Jim R. Bounds/Bloomberg News
In his first interview for publication since his arrest in December 2008, Mr. Madoff — looking noticeably thinner and rumpled in khaki prison garb — maintained that family members knew nothing about his crimes.
But during a private two-hour interview in a visitor room here on Tuesday, and in earlier e-mail exchanges, he asserted that unidentified banks and hedge funds were somehow “complicit” in his elaborate fraud, an about-face from earlier claims that he was the only person involved in the fraud.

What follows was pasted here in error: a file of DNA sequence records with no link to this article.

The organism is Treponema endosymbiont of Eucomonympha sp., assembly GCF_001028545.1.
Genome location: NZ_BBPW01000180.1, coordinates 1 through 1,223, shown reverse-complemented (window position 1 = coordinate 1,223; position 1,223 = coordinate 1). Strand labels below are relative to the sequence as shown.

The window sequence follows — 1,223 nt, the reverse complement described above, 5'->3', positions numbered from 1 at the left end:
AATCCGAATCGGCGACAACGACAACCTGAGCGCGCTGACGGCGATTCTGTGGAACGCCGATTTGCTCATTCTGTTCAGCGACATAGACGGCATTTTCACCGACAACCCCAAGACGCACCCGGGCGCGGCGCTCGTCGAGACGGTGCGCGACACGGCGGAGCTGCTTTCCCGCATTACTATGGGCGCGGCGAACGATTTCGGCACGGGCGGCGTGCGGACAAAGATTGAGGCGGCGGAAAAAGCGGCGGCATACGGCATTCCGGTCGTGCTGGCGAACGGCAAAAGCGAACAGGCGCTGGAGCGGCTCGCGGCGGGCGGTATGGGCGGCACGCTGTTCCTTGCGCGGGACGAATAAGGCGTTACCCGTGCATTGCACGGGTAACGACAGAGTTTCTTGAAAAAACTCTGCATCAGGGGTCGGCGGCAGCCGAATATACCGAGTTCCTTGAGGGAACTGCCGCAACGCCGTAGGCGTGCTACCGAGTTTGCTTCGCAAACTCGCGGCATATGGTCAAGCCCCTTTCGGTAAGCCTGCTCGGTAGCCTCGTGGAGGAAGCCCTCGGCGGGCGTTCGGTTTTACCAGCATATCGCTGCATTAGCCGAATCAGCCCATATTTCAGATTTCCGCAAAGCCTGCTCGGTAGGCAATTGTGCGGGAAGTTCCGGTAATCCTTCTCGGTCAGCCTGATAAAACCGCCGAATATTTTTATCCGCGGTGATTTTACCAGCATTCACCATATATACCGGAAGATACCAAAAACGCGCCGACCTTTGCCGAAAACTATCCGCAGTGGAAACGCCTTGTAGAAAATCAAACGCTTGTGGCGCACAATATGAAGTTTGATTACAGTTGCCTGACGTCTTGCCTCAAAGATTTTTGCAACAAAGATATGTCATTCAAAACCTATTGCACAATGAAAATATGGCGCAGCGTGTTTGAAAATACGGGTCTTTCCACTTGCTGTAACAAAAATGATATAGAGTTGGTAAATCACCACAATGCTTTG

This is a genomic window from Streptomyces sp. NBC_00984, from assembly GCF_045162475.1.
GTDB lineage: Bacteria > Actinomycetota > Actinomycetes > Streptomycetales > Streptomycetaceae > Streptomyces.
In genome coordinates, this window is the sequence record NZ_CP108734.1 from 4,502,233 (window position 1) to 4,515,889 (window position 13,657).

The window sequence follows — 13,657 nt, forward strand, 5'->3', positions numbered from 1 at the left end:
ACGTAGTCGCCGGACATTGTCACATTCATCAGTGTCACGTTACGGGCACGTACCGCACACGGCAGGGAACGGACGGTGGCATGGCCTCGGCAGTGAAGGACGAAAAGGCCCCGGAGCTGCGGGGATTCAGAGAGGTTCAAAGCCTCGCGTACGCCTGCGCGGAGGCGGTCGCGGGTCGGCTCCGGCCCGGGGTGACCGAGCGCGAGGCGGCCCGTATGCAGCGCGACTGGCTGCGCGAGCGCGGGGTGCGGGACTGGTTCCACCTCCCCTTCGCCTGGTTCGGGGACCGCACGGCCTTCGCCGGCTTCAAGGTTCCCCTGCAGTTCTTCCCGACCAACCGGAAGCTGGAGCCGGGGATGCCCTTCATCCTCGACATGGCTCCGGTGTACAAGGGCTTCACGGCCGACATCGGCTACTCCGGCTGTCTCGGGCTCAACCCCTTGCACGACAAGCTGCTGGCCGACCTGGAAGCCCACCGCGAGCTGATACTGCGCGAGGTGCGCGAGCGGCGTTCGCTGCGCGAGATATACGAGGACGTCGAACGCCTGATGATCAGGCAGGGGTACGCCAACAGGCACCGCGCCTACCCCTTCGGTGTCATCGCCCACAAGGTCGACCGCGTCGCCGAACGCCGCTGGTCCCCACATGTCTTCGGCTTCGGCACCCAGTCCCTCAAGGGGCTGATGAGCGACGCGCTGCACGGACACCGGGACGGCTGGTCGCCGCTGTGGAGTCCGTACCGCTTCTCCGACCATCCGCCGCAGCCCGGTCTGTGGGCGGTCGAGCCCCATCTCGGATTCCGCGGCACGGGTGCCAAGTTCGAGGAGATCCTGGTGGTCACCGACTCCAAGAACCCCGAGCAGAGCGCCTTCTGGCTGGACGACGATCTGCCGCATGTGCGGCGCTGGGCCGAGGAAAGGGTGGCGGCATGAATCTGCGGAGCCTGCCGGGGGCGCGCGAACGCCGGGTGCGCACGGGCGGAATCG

Mr. Madoff, who is serving a 150-year sentence, seemed frail and a bit agitated compared with the stoic calm he maintained before his incarceration in 2009, perhaps burdened by sadness over the suicide of his son Mark in December. In many ways, however, he is unchanged. He spoke with great intensity and fluency about his dealings with various banks and hedge funds. In asserting the complicity of others, Mr. Madoff in the interview pointed to the “willful blindness” of many banks and hedge funds who dealt with his investment advisory business and their failure to examine discrepancies between his regulatory filings and other information available to them.
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